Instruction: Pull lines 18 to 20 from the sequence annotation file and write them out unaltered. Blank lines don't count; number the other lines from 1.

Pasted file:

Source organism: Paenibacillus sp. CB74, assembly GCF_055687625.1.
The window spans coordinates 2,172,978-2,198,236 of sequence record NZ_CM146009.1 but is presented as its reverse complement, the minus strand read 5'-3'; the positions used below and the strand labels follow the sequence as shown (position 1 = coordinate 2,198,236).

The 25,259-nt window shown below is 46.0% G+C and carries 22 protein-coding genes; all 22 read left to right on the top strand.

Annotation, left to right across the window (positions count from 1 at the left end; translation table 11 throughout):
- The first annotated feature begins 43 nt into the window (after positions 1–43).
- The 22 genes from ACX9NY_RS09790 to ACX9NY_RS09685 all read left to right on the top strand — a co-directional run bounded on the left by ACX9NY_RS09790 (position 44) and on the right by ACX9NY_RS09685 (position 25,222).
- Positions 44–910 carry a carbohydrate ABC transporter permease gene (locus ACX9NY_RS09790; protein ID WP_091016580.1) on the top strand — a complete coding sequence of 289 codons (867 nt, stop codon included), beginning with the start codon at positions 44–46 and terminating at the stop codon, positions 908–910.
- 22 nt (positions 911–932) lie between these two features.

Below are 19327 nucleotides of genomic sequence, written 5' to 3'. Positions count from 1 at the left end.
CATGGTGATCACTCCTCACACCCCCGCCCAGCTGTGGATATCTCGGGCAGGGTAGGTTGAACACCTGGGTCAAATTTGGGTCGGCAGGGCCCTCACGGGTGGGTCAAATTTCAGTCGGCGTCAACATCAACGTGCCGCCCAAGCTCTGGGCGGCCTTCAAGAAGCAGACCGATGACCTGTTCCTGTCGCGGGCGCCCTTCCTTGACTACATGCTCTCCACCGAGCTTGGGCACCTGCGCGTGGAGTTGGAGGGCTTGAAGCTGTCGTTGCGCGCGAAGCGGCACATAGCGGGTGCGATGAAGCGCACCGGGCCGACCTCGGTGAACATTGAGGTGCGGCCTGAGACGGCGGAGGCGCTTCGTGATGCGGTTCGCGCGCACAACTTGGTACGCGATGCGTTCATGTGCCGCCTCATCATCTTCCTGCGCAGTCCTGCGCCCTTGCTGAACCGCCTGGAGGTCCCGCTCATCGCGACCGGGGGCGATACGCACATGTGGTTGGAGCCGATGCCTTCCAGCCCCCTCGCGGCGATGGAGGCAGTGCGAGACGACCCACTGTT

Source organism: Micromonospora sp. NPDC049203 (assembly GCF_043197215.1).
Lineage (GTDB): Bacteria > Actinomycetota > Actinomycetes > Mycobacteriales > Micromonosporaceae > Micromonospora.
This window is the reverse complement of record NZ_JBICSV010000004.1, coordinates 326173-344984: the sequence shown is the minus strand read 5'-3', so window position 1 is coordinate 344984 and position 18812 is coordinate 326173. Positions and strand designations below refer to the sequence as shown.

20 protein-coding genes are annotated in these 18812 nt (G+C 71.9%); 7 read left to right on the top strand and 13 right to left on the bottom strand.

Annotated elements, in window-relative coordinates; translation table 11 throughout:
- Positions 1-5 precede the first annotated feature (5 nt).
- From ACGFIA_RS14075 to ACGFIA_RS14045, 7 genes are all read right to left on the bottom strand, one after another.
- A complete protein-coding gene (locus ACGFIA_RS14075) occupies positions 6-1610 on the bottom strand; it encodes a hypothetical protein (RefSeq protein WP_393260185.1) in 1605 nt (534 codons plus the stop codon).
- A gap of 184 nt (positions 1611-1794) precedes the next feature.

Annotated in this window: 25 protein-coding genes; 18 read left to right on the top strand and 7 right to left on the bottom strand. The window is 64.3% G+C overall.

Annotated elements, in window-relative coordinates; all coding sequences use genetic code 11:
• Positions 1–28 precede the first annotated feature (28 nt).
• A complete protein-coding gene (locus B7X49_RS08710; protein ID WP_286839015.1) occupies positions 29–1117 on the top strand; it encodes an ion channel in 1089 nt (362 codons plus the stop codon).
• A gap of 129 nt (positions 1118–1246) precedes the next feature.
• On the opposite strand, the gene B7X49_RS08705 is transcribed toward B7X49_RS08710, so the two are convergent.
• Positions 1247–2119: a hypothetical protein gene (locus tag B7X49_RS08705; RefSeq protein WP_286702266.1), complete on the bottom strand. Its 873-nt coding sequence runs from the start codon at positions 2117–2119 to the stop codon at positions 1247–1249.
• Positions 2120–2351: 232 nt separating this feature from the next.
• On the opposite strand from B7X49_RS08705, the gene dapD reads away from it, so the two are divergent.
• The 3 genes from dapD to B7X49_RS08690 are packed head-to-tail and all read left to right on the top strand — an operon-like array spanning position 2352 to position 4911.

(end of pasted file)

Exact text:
- A complete protein-coding gene (locus ACGFIA_RS14075) occupies positions 6-1610 on the bottom strand; it encodes a hypothetical protein (RefSeq protein WP_393260185.1) in 1605 nt (534 codons plus the stop codon).
- A gap of 184 nt (positions 1611-1794) precedes the next feature.

Annotated in this window: 25 protein-coding genes; 18 read left to right on the top strand and 7 right to left on the bottom strand. The window is 64.3% G+C overall.